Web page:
“When you are singing
Daily alone
a bird comes
and joins you”

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22 Responses to “O” is for Oregon Street

  1. Sheryl says:

    Your worldview was so much larger than mine when you started high school. At that time Harrisburg seemed like the “big city” to me–and I never thought very deeply about issues beyond my community. I sure have grown over the years.

    I love the way you regularly change the header on this blog to match the post.

    • Kristin says:

      Most high school students didn’t. One reason for my sense of isolation and loneliness I suppose. I think the heating up of the Civil Rights movement both in Detroit and in the country and the involvement of my family and their friends was a big influence. It got me interested and made me feel a part of other movements around the world as people in Africa, Asia and Latin America also began to fight for and achieve independence.

      I love being able to match the header to the subject! And I like being able to make it bigger to include more of the photo. I just wish I could make it stay with the post after I moved on to another post.

  2. Kathy Reed says:

    Once again, you continue to amaze. I’m jealous of your artistic abilities (whether you ruined many sketches with hairspray or not). I have met Nikki Giovanni in person. She lived for quite a while in Cincinnati. She came and spoke at the elementary school where I was assistant principal for a short time. She also played a big role in the Virginia Tech shootings a few years ago. She had recognized that the shooter had problems. If I recall correctly, she would not allow him to come to class but tutored him individually. I also admire the strength of your mother. Since she was a pastor’s wife, divorce could not have been easy.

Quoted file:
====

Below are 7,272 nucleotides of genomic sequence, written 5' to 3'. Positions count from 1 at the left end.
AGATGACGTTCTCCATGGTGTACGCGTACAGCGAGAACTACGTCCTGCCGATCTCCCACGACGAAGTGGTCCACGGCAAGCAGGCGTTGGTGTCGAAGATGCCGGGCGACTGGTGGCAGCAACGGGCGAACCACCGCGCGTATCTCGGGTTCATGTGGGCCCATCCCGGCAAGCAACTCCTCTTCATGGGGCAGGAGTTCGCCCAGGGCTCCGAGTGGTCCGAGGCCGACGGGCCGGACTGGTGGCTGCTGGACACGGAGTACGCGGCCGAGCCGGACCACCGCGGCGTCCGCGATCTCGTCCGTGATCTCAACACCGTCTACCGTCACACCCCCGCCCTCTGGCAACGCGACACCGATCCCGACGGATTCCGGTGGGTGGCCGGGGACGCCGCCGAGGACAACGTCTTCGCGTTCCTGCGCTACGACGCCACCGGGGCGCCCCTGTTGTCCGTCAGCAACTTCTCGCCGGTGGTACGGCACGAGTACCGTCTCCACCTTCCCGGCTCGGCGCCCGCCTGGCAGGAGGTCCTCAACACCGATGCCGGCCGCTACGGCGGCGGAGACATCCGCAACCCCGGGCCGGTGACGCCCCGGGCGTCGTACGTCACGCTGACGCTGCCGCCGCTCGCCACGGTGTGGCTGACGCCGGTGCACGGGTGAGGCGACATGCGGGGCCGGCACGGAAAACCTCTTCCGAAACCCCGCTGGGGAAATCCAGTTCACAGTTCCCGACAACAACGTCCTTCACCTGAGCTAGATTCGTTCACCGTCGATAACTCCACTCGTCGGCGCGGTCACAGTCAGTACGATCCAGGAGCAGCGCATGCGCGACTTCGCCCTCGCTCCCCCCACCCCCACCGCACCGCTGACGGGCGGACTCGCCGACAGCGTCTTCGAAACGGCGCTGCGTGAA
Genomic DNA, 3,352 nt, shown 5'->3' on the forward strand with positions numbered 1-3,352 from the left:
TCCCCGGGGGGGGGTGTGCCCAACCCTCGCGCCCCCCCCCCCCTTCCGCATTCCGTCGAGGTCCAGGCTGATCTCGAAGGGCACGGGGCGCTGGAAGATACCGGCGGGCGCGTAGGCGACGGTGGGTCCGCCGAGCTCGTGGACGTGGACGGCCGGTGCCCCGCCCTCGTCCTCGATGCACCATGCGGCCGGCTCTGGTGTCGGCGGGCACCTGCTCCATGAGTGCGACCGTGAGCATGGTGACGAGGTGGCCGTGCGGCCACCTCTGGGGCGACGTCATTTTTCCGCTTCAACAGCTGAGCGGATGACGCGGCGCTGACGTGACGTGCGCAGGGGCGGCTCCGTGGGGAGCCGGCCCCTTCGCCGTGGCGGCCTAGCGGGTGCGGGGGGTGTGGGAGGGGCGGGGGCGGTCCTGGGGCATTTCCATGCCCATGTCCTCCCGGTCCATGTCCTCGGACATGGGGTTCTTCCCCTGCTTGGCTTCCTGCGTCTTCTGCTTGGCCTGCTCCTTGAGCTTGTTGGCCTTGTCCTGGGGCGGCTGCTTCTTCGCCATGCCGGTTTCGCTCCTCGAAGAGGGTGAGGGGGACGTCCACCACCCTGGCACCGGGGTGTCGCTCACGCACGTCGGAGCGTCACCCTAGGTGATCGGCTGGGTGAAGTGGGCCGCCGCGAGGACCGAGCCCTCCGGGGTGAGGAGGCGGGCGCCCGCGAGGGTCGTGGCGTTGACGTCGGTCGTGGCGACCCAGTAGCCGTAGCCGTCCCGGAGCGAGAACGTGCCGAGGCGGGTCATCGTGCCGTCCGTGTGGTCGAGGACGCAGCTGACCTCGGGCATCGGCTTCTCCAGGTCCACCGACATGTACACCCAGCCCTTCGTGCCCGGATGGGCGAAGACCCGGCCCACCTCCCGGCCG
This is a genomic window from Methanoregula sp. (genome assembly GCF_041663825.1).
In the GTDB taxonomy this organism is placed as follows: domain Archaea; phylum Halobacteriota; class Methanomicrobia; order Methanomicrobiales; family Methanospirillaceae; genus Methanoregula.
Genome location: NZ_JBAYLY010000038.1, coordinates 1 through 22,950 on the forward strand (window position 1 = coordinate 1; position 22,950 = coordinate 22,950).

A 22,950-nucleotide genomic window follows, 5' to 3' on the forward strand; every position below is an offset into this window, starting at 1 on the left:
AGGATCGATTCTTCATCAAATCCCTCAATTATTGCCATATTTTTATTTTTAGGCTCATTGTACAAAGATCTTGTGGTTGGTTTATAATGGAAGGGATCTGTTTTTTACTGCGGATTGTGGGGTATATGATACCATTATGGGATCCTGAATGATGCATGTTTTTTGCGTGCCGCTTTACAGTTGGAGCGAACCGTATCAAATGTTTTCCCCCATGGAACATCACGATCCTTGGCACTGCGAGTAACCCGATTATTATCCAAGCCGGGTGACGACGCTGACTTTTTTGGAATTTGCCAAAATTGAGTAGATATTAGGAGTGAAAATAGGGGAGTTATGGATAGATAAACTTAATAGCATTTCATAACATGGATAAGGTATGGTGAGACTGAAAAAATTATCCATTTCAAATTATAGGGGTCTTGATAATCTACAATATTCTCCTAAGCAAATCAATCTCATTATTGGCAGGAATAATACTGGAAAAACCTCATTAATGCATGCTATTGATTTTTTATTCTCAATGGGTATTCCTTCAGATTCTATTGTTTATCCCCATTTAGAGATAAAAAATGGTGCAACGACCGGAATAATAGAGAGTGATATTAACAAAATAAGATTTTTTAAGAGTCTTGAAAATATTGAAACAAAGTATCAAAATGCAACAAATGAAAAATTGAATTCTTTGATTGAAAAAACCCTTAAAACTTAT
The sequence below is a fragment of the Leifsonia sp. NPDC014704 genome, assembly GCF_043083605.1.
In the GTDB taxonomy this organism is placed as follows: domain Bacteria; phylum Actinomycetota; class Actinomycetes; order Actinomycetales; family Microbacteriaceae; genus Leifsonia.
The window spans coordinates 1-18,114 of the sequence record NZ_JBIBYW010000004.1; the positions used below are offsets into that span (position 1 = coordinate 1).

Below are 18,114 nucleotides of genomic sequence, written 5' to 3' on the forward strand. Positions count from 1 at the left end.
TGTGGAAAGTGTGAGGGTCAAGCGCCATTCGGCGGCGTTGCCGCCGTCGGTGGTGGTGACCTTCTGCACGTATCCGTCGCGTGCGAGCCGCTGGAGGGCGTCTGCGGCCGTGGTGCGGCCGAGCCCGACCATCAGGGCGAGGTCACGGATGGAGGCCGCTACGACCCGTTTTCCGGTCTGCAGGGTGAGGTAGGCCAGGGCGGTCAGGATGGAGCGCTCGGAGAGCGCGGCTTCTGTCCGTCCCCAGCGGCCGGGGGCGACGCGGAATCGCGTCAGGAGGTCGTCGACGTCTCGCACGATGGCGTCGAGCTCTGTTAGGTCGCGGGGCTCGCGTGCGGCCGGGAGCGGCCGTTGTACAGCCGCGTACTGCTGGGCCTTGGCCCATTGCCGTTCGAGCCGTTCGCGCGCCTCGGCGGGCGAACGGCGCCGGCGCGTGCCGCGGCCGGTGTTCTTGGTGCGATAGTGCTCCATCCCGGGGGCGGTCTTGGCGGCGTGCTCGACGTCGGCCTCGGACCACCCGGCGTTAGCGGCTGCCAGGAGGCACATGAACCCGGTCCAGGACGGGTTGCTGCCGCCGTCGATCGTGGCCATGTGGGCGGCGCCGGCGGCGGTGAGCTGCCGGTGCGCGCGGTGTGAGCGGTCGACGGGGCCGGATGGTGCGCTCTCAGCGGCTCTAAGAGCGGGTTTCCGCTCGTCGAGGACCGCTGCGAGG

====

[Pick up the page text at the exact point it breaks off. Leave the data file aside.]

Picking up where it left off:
• Kristin says:

      Our church took a bus down to hear Nikki Giovanni read her poems in the basement of her church about 1966 or so. I remember wondering who was this Italian poet we were going to hear. She was born in Tennessee and grew up in Cincinnati.

      I think that the way the relationship fell apart was harder for my mother than the actual divorce. Once she was through with anything, she was through.

  3. Kathy says:

    I always enjoy your posts about the places you have lived – the pictures, descriptions and memories give a feel for the time and place.

  4. Elle says:

    Your posts always make my day as I eagerly await them. Thank you for sharing your amazing life with us. You are a phenomemal storyteller.
    And have Nikki Giovanni as a houseguest in 1967 during the Black Arts Conference… totally cool I just imagine the long conversation one could have with such an amazing poet.
    Equally cool is having a cousin cut your hair so that you could “rock a fro” :-) What was your family reaction to it?

    • Kristin says:

      We didn’t even have one amazing conversation ;-) My family was ok with my hair. I was afraid my paternal grandmother might say something negative about it but she didn’t. It was only a matter of time before everybody in the family that could get an afro, did get one.

  5. LindaRe says:

    That separate feeling is something I remember and know well…I was a teenager when the family purchase our first home, we were renters up to that point…I am enjoying this series.

  6. Memories, drawings, photos, diary entries – you’re blog post has it all. :-)

  7. Ah Kristin, you have always had that tender heart. Those journal posts from 1968 are so poignant and poetic and timeless. I remember feeling that way, but never expressing it as surely as you did at such a young age.

  8. Pauleen says:

    What great memories you have and so diverse. Love the sketches too…you are really bringing these places to life. Miriam Makeba was one of our favourites too.

  9. TICKLEBEAR says:

    Thanks for the musical interlude. Actually put the TV on mute to listen to Makeba.
    Gonna put this on my FB to set the right mood for the weekend.
    :)
    HUGZ

  10. Bernita says:

    I love reading your blogs. You descriptions are so vivid. I feel like I’m there. Thank you for sharing such wonderful memories.

  11. Ella Allen says:

    Good old Oregon that was my home also until I graduated in 1961.memories!!!